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Beautiful Sunday
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by Jay Seaver

"Clever just barely beats out complicated."
3 stars

SCREENED AT THE 2008 FANTASIA FESTIVAL: "Beautiful Sunday" doesn't quite accomplish magic, but it's got one of the basic principles down pat. In fact, it might be a little too good with its misdirection, as a good chunk of what's going on is, in the final analysis, not really that important, just a smokescreen of complication to obscure the really clever bit.

We start with Detective Kang (Park Yong-woo); one of the Seoul PD's most aggressive cops, he tears through a major drug deal to take down the kingpin, Song-tae. Then, immediately afterward, he sells 90% of the product to another drug dealer. 200g goes on the report rather than 2kg, and as much as Song-tae is livid at someone stealing from him, he keeps quiet to avoid more jail time. As soon as he gets out of jail, though, he and his second-in-command Yoo Chun-yon are gunning for Kang, who has other problems: His ill-gotten gains are being spent on his comatose wife's medical bills, and there's a serial rapist on the loose that Kang's captain really wants put away.

Meanwhile, we're also introduced to Min-woo (Nam Goog-min); his attraction to pretty Su-yeon (Min Jee-hye) quickly becomes an obsession. One night he goes up to introduce himself, she freaks out, and he grabs her, initially to calm her down, but once he's already got his hands on her, he takes the next step. That's bad enough, but when he later sees her working in a bookstore, he approaches her; she doesn't recognize him and they start dating.

It's almost inevitable that the two stories will cross (sure, sometimes they don't in movies like this, but that's rare and unsatisfying). Truth be told, waiting to see how this happens is the thing that drives most of the movie, and filmmaker Jin Kwang-kyo plays his cards pretty close to the vest on that one. Kang's story has a lot of characters and things going on, but ultimately doesn't amount to that much. Min-woo's, by contrast, is very minimalist, as we get uncomfortable waiting for Su-yeon to grasp just who she's falling in love with. Despite all the action in Kang's part of the movie, it's Min-woo's that's actually more engrossing most of the time; a ticking time bomb hidden behind happiness is more interesting than one in the middle of people who regard each other as enemies anyway.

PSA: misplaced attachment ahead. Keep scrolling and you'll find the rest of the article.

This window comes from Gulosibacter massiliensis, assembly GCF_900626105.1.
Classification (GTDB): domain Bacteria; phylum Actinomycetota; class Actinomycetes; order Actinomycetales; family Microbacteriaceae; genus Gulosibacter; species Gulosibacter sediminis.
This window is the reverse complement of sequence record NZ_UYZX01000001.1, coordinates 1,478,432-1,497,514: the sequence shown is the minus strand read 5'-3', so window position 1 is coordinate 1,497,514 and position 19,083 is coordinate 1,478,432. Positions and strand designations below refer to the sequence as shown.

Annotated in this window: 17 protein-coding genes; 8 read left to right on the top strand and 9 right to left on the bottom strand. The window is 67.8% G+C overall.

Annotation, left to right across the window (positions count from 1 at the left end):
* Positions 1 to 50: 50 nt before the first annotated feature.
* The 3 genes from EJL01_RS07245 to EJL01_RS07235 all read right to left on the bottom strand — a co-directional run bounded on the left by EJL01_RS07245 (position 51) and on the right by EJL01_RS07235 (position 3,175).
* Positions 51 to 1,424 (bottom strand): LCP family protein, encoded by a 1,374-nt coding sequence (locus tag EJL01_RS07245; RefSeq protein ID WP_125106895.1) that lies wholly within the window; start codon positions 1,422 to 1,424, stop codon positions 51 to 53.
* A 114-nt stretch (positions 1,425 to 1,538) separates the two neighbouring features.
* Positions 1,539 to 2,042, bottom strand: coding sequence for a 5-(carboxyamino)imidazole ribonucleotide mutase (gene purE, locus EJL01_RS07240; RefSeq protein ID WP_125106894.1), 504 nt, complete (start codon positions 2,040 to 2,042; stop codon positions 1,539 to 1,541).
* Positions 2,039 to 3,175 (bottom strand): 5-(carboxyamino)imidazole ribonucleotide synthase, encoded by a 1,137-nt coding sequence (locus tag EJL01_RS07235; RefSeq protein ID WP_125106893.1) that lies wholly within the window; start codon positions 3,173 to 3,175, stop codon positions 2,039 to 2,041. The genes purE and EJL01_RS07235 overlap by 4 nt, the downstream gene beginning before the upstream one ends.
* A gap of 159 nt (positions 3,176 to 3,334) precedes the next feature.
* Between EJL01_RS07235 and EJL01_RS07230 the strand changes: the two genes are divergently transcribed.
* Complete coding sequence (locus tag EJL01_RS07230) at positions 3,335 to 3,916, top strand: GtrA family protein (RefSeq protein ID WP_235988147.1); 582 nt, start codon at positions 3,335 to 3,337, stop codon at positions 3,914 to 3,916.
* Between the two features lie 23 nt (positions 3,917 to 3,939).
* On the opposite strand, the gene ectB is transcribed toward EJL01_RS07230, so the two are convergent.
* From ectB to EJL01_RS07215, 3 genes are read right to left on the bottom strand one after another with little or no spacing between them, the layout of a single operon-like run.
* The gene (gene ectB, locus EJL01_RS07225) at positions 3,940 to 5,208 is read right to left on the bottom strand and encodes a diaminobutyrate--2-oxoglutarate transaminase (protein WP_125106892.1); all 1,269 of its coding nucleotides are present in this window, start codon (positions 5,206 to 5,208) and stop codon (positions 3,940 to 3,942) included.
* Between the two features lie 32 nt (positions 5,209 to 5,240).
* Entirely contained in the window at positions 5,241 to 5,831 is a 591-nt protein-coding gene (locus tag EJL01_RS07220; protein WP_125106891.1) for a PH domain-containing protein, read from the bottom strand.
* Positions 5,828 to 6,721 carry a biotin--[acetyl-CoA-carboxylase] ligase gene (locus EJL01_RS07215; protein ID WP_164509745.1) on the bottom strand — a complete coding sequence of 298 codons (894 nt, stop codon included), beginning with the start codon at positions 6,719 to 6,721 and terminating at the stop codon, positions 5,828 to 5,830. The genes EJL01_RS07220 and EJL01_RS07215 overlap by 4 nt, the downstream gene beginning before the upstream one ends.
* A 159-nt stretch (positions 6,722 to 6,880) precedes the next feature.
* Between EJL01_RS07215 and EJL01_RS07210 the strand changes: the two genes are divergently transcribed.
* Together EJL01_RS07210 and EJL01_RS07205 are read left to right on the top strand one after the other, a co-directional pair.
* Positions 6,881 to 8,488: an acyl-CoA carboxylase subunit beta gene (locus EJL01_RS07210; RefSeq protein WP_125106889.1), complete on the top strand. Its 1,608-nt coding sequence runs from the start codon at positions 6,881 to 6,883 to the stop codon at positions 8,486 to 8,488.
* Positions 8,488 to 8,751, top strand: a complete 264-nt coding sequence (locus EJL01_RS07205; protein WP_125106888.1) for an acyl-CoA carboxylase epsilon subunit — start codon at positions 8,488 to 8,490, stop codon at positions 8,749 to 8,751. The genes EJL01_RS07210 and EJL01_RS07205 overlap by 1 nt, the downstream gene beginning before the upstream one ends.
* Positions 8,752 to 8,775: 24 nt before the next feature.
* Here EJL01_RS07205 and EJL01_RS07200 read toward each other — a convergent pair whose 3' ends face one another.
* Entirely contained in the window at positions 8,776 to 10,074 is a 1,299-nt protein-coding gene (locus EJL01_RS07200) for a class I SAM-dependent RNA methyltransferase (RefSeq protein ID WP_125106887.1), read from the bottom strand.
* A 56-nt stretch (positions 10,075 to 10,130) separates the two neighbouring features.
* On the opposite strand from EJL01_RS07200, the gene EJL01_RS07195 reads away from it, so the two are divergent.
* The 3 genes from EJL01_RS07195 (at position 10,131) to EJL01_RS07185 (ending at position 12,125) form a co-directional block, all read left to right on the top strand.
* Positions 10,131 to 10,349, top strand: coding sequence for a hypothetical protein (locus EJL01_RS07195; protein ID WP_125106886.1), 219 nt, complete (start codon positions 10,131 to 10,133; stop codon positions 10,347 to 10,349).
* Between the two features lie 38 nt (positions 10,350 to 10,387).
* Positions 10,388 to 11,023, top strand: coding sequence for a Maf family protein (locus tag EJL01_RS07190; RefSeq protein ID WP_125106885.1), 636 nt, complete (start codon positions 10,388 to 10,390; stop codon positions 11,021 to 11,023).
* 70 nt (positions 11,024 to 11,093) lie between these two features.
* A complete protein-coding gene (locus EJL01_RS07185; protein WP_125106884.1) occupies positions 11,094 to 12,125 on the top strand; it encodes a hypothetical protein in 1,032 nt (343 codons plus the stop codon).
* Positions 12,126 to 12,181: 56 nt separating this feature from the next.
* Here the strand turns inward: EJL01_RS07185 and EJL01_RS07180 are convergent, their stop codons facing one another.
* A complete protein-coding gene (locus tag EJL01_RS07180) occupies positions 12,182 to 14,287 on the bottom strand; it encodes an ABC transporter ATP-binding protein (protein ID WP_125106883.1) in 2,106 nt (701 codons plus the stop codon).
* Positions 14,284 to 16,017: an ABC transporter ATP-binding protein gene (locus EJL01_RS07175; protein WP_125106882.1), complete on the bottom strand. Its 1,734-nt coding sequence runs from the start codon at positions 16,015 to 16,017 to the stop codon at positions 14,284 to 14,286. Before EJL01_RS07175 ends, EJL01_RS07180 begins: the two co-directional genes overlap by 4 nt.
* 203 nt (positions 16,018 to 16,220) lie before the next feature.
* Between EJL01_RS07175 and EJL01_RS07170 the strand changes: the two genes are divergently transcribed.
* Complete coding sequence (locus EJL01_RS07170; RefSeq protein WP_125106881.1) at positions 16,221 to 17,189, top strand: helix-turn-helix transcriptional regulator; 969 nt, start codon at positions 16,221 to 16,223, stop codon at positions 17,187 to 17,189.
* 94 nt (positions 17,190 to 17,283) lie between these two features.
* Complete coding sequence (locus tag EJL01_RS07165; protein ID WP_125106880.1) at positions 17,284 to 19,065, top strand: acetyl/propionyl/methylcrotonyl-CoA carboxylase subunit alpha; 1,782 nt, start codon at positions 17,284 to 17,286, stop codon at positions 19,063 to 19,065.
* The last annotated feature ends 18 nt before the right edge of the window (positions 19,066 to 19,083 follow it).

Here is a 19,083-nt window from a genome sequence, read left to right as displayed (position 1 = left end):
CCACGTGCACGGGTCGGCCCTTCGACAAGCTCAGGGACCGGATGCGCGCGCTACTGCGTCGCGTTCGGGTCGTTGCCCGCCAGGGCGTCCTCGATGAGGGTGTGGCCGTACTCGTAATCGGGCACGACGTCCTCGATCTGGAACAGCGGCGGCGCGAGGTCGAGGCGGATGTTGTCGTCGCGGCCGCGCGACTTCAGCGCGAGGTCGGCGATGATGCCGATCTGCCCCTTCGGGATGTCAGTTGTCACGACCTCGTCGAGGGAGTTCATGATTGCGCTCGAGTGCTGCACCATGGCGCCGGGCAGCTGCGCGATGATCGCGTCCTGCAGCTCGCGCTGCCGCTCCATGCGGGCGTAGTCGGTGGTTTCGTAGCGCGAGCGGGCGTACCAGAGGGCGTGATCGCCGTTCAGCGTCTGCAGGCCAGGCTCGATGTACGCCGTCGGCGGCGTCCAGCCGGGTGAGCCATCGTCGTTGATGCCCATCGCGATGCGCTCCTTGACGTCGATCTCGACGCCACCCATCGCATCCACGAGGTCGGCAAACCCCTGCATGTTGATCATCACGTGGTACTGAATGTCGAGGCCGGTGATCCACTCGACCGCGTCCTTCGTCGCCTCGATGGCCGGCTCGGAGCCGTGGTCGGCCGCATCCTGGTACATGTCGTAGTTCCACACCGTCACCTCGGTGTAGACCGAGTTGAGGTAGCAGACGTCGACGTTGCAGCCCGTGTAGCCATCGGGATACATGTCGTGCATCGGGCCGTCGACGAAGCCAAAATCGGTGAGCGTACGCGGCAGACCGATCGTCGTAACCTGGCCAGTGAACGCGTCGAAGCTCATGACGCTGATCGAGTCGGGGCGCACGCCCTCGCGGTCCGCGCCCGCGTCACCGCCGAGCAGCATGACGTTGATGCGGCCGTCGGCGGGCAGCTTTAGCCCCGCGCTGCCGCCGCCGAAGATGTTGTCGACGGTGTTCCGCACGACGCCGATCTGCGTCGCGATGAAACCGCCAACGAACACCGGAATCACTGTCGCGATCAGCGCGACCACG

The performances are nice all around. Park Yong-woo visibly seethes with anger at the box he finds himself in; he gets to do a lot of visual acting without it seeming over the top. The other characters in his storyline (unfortunately, the program doesn't give me their names) are doing something similar; the actors playing Song-tae and Chun-yon both give outsize performances that stay on the right side of hammy. Nam Goog-min probably has the hardest part of any of them - he has to start out as at least a little creepy and work his way up to possibly sympathetic. Not actually sympathetic, but to the point where the audience believes he regrets his past action and is doing his level best to be a good boyfriend. Min Jee-hye is nice as well, taking us on an emotional roller coaster ride.

This is Jin's first film, and it shows (at the very least) a great deal of potential. He handles most of the technical aspects very well - there are a few good action scenes, for instance, along with some tricky cinematography and editing toward the end. He almost always gets the right note from his performers, making what could be little more than a story about unpleasant people interesting. And the climax is a good one that left the audience talking, mostly in good terms. The screenplay could use a bit of streamlining and balancing.

It packs a punch at the end, though, enough to forgive most of the roundabout way half of it got there. "Beautiful Sunday" falls a bit short of what it could be, but not so far as to make the audience regret its ambition.

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originally posted: 07/11/08 15:35:54
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OFFICIAL SELECTION: 2008 Fantasia Film Festiva For more in the 2008 Fantasia Film Festival series, click here.

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Directed by
  Jin Kwang-kyo

Written by
  Jin Kwang-kyo

  Park Yong-Woo
  Nam Koong-Min
  Min Jee-Hye

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